This story was written for WRAL TechWire Innovator partner Device Magic.

Business partners Dusan Babich and Mike Welham first crossed paths in high school in their hometown of Johannesburg, South Africa. Fast forward years later and they’ve made a new home for themselves and their company, Device Magic, a mobile forms solutions business, in the Triangle.

Raleigh is a long ways away from Johannesburg — more than 8,000 miles in fact — but just like every journey, Babich and Welham’s story begins with a first step.

“We had been at high school together, but separated by a couple of years,” Babich explained. “We both studied engineering.”

That first step was noticing their common interests, and Babich and Welham began working on their first startup together in 2005 after months of exchanging correspondences via email.

“During that time, Dusan and I connected, and we started working on our first startup, Red Five Labs. The market for smartphones changed unexpectedly and abruptly [left] the company with no practical options to pivot. We learned a lot from the experience,” Welham recounted.

It’s well known that 90 percent of startups fail, and both Babich and Welham are grateful they decided to run with their idea for Device Magic instead of pursuing ones they had for Google Glass (which was unable to take off) or Blackberry (nearly extinct).

After noticing a pattern of data collection for businesses and the requirement for field personnel to submit data and synchronize it to a server, both men realized the potential to help businesses automate and digitize traditional paper processes — which is precisely what Device Magic does.

It may seem serendipitous that the initials of Babich and Welham’s first names coincide with Device Magic, but that’s purely what it is — coincidence. It’s the name they came up with, and the domain was available; a practical plan for two practical, but very proactive business partners.

Babich and Welham officially launched Device Magic in late 2011, ultimately knowing that the market in the United States was better suited for their product.

“It’s very difficult, I think, to build a software business outside of the U.S. or to at least build it in South Africa,” Welham said. “We thought that there was a big market for the product we were building in the U.S. and that it would be a great place to find the right talent to scale an organization.”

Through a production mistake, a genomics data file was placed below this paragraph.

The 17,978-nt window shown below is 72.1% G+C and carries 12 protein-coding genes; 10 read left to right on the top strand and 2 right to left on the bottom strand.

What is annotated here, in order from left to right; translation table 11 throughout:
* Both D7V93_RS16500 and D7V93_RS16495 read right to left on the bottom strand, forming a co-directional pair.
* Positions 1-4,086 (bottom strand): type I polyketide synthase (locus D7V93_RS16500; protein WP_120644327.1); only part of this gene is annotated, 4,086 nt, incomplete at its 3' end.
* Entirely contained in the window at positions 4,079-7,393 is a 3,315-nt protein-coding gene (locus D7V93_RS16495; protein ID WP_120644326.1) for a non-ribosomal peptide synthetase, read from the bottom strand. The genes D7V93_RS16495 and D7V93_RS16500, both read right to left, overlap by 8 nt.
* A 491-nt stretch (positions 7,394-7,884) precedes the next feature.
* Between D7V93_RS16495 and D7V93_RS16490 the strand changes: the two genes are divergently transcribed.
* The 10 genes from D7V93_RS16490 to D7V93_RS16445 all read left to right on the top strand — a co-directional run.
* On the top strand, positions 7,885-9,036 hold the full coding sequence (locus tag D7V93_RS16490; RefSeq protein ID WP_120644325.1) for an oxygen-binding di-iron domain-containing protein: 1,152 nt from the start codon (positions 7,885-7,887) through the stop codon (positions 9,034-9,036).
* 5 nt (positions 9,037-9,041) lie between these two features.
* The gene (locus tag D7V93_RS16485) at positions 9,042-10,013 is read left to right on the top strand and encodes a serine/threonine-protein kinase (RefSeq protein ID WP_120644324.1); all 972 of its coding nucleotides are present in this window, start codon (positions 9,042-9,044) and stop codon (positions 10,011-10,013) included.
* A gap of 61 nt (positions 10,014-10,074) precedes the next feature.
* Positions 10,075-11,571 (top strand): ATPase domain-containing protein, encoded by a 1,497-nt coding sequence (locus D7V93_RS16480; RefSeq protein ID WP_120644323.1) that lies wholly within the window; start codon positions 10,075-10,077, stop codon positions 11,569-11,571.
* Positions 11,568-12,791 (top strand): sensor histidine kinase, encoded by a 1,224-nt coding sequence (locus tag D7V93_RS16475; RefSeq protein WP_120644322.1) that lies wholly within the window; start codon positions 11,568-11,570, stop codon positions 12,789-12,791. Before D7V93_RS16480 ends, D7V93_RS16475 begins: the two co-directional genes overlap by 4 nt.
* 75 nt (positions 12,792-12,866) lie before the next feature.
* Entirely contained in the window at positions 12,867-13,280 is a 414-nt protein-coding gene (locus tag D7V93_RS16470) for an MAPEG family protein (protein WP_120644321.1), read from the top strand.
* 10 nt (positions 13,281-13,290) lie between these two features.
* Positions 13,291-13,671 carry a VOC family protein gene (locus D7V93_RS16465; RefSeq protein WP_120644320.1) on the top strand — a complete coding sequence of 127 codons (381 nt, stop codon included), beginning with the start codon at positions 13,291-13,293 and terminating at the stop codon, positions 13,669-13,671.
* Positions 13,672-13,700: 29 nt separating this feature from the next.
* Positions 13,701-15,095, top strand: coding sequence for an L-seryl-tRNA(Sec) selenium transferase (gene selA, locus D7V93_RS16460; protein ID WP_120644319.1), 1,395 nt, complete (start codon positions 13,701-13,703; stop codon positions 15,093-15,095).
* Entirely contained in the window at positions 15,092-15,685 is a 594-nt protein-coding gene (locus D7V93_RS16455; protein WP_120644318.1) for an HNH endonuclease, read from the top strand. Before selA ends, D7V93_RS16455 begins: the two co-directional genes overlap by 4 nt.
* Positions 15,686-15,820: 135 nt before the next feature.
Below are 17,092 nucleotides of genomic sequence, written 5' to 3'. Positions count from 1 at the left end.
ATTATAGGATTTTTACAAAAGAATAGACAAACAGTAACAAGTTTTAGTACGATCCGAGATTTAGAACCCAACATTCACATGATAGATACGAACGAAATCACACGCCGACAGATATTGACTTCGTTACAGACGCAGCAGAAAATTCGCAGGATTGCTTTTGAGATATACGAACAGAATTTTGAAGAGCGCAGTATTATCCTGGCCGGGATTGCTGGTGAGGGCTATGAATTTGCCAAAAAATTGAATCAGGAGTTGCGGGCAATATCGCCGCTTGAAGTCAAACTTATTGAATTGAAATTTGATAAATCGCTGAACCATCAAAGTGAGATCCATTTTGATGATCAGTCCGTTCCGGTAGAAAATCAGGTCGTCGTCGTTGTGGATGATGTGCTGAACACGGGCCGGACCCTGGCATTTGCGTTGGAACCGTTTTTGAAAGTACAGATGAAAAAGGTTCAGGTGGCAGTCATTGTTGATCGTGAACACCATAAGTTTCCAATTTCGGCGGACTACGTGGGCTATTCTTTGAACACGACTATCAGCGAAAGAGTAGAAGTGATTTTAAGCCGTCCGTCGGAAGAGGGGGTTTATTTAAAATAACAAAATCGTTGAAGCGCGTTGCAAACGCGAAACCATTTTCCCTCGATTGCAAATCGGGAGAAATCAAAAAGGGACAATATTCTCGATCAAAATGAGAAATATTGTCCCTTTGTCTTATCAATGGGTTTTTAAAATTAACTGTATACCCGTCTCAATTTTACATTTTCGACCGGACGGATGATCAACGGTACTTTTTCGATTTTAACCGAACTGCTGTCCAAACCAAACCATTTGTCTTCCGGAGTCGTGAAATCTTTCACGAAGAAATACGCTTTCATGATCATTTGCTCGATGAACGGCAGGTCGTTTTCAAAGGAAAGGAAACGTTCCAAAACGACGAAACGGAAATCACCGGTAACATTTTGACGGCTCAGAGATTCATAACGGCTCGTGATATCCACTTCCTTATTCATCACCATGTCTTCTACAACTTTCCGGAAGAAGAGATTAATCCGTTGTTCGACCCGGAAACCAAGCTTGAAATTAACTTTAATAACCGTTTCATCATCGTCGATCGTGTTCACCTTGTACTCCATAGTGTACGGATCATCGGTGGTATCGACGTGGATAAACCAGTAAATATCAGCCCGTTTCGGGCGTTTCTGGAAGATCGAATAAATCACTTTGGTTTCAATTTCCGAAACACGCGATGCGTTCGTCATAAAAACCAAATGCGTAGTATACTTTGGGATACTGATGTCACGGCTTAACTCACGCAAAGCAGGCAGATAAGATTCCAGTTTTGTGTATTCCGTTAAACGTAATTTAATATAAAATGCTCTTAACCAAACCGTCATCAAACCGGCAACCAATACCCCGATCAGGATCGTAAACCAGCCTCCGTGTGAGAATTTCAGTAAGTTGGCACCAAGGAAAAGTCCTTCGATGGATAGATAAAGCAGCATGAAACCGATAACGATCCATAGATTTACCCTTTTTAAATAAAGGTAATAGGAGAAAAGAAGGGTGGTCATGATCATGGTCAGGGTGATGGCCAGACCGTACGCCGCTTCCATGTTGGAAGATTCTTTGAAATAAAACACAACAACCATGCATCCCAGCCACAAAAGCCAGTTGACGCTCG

As Babich put it, “Building a startup is hard. Building a startup in South Africa is extra hard.”

They applied for several incubator programs and chose Dallas as an incubator site in 2011 based on its emerging startup culture and large number of corporate headquarters there. They agreed Dallas was a great place to get their feet wet with Device Magic in the U.S., but ultimately decided to move to the Triangle and set up headquarters.

“We definitely considered, briefly, the traditional [tech] cities like the Bay Area [and] New York,” Babich explained. “I think what happened was, after that incubation program, we attended a small business web summit. I met a couple of entrepreneurs there that were from Raleigh. A company there said that I should come and check [Raleigh] out.”

Babich and Welham both preferred an east coast location since the time zone difference with South Africa isn’t as drastic. They also wanted to grow their business organically, rather than rely on venture capitalist money. Knowing other tech companies had done this successfully, paired with the lower cost of living in the Triangle compared to larger cities, sealed the deal for them.

“We opened up our first U.S. office in 2014, and then Mike and I relocated in 2015,” Babich said.

Device Magic started out at the American Underground in Durham before moving to the Raleigh American Underground campus and then to other locations in downtown Raleigh. As of January, it’s now officially headquartered in a brand new space of the 227 Fayetteville building.

“We wanted to keep our downtown headquarters. It’s a very fun place to be, and I think people enjoy being in an urban environment. It was a lot of fun getting the right space that would meet our growth requirements,” Welham explained. “We were just running out of space where we were. And it was starting to become a frustrating factor on our ability to hire.”

While Babich and Welham’s journey seems like relatively smooth sailing, every startup has its challenges, and the business partners have faced them head-on.

It’s also important to note both men are focused on the future of Device Magic and don’t spend too much time dwelling on the past. Device Magic wasn’t their first idea or even their second, and they attribute much of their growth and success thus far to putting their people and the customer first.

“This business has always been about seeing what was resonating with customers,” Babich said.

Added Welham, “The path we’ve taken has almost always been driven by what our customers tell us they need. Listening to what people want and the problems they struggle to solve pretty much informs the road map and how we move.”

With a brand new space and room to grow, Babich and Welham are leading Device Magic to its next phase, together.

This story was written for WRAL TechWire Innovator partner Device Magic.





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